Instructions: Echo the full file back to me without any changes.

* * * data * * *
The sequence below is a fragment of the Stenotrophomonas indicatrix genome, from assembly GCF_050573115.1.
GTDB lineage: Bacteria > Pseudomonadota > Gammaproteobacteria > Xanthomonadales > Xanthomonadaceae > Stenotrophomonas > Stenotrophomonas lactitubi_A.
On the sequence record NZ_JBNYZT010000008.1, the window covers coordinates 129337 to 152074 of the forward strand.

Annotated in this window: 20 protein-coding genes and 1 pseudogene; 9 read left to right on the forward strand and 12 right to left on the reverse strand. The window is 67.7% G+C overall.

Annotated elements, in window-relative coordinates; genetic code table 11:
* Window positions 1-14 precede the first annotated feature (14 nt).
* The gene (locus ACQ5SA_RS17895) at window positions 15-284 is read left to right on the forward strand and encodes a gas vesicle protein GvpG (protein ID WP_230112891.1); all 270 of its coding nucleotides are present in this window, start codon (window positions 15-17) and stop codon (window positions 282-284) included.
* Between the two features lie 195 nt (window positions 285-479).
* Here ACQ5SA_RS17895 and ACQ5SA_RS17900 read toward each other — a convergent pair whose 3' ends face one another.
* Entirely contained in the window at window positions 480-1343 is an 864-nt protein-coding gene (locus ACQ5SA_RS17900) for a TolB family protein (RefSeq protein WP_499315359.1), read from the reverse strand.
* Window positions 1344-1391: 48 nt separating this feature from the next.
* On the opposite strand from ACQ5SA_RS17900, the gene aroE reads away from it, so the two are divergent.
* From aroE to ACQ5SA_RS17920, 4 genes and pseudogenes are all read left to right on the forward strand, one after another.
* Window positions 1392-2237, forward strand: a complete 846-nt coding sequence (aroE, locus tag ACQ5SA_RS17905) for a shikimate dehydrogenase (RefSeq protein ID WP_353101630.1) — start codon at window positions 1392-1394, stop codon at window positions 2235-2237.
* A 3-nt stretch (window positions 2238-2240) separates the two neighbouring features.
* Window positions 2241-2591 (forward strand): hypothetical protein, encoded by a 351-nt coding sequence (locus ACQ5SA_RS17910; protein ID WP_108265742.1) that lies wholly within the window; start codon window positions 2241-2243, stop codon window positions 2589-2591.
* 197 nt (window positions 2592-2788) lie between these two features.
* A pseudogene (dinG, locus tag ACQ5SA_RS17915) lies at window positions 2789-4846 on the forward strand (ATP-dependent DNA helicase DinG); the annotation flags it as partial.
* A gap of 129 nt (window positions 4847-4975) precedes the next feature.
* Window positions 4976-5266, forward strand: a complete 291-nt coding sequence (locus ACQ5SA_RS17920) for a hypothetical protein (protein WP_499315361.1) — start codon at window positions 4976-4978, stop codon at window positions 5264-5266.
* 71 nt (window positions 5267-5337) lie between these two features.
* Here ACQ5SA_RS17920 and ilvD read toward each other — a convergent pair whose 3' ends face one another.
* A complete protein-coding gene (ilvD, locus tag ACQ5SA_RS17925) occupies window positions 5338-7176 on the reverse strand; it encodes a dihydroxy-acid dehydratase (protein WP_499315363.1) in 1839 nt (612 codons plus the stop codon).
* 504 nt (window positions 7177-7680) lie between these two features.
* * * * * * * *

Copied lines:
The sequence below is a fragment of the Stenotrophomonas indicatrix genome, from assembly GCF_050573115.1.
GTDB lineage: Bacteria > Pseudomonadota > Gammaproteobacteria > Xanthomonadales > Xanthomonadaceae > Stenotrophomonas > Stenotrophomonas lactitubi_A.
On the sequence record NZ_JBNYZT010000008.1, the window covers coordinates 129337 to 152074 of the forward strand.

Annotated in this window: 20 protein-coding genes and 1 pseudogene; 9 read left to right on the forward strand and 12 right to left on the reverse strand. The window is 67.7% G+C overall.

Annotated elements, in window-relative coordinates; genetic code table 11:
* Window positions 1-14 precede the first annotated feature (14 nt).
* The gene (locus ACQ5SA_RS17895) at window positions 15-284 is read left to right on the forward strand and encodes a gas vesicle protein GvpG (protein ID WP_230112891.1); all 270 of its coding nucleotides are present in this window, start codon (window positions 15-17) and stop codon (window positions 282-284) included.
* Between the two features lie 195 nt (window positions 285-479).
* Here ACQ5SA_RS17895 and ACQ5SA_RS17900 read toward each other — a convergent pair whose 3' ends face one another.
* Entirely contained in the window at window positions 480-1343 is an 864-nt protein-coding gene (locus ACQ5SA_RS17900) for a TolB family protein (RefSeq protein WP_499315359.1), read from the reverse strand.
* Window positions 1344-1391: 48 nt separating this feature from the next.
* On the opposite strand from ACQ5SA_RS17900, the gene aroE reads away from it, so the two are divergent.
* From aroE to ACQ5SA_RS17920, 4 genes and pseudogenes are all read left to right on the forward strand, one after another.
* Window positions 1392-2237, forward strand: a complete 846-nt coding sequence (aroE, locus tag ACQ5SA_RS17905) for a shikimate dehydrogenase (RefSeq protein ID WP_353101630.1) — start codon at window positions 1392-1394, stop codon at window positions 2235-2237.
* A 3-nt stretch (window positions 2238-2240) separates the two neighbouring features.
* Window positions 2241-2591 (forward strand): hypothetical protein, encoded by a 351-nt coding sequence (locus ACQ5SA_RS17910; protein ID WP_108265742.1) that lies wholly within the window; start codon window positions 2241-2243, stop codon window positions 2589-2591.
* 197 nt (window positions 2592-2788) lie between these two features.
* A pseudogene (dinG, locus tag ACQ5SA_RS17915) lies at window positions 2789-4846 on the forward strand (ATP-dependent DNA helicase DinG); the annotation flags it as partial.
* A gap of 129 nt (window positions 4847-4975) precedes the next feature.
* Window positions 4976-5266, forward strand: a complete 291-nt coding sequence (locus ACQ5SA_RS17920) for a hypothetical protein (protein WP_499315361.1) — start codon at window positions 4976-4978, stop codon at window positions 5264-5266.
* 71 nt (window positions 5267-5337) lie between these two features.
* Here ACQ5SA_RS17920 and ilvD read toward each other — a convergent pair whose 3' ends face one another.
* A complete protein-coding gene (ilvD, locus tag ACQ5SA_RS17925) occupies window positions 5338-7176 on the reverse strand; it encodes a dihydroxy-acid dehydratase (protein WP_499315363.1) in 1839 nt (612 codons plus the stop codon).
* 504 nt (window positions 7177-7680) lie between these two features.